Public relations (PR) is the act of managing and planning a specific program or event to produce a desired reaction from the public to shape their support or approval. Public relations professionals are the ones who do this for organizations. They plan, oversee, handle, and control all contacts with the general public for their company. Sometimes, when the public perceives that an organization is not interested in learning about its customers and users, they may feel betrayed.
There are many different types of PR professionals. Some examples of types include:
A consultant, corporate speculator, or marketing expert with little to no experience in public relations. A technical or scientific expert who had not taken any public relations training classes or worked as a consultant for a public relations firm before becoming a full-time employee with the company.
A full-time employee specializes in one or more specific public relations techniques. This person is directly involved in all aspects of PR, from planning and implementation to evaluation and reporting.
A full-time employee manages the professional staff that works on a team for the organization to achieve a specific goal.
An individual with a high degree of specialized expertise in an area of interest relevant to the organization and its audience. Ronn Torossian is one example of a specialist in public relations.
Public relations professionals need to have the following qualities:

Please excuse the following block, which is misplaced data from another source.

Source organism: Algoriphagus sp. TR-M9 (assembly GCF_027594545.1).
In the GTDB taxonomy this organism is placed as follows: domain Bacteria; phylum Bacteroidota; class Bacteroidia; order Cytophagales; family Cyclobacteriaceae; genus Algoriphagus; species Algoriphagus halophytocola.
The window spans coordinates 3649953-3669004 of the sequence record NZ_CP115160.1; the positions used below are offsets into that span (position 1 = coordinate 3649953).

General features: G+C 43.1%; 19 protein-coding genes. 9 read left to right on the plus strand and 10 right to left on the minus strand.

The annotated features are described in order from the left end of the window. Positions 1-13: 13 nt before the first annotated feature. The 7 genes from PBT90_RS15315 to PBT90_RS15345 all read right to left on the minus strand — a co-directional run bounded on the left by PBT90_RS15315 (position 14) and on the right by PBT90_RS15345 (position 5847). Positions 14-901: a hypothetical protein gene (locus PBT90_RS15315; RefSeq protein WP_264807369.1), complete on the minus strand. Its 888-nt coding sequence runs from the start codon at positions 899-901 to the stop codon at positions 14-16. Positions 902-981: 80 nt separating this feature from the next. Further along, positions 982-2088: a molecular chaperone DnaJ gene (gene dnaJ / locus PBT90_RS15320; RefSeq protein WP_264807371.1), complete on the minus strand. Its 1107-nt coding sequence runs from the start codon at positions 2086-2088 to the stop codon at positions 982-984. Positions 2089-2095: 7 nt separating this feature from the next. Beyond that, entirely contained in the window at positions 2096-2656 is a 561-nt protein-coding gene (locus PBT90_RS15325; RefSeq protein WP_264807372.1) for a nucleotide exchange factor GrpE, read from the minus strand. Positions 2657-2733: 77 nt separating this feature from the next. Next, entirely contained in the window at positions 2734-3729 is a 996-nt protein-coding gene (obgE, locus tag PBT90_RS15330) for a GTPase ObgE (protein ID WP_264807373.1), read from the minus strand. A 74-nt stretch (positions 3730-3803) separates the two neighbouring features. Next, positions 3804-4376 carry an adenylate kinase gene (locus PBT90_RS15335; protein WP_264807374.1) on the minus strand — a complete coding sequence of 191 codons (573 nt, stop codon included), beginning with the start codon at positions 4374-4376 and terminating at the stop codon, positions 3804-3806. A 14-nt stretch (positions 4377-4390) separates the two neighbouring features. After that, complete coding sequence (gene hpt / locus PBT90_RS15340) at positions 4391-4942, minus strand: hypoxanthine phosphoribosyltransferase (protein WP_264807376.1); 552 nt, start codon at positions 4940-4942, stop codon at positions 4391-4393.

Ability to speak in public effectively and persuasively. Ability to speak on the phone and interact with people, sensitive to other people’s feelings and emotions. Good oral communication skills are needed for interacting with people regularly. Good written communication skills are also required to communicate with their clients using emails or letters.
Public relations professionals must be able to think quickly and be flexible; they need to change plans on an as-needed basis and stay relaxed when unexpected occurrences occur during a business meeting or event. Good time management and organization skills are necessary; the public relations professional must keep all appointments, meetings, and events on the schedule. Good networking skills are needed so that the public relations professional can find the contact information of the people they will be working with.
Public Relations programs vary depending on the school where one is being taught. Some schools have a general Public Relations focus, while others have a particular area of expertise in which they teach.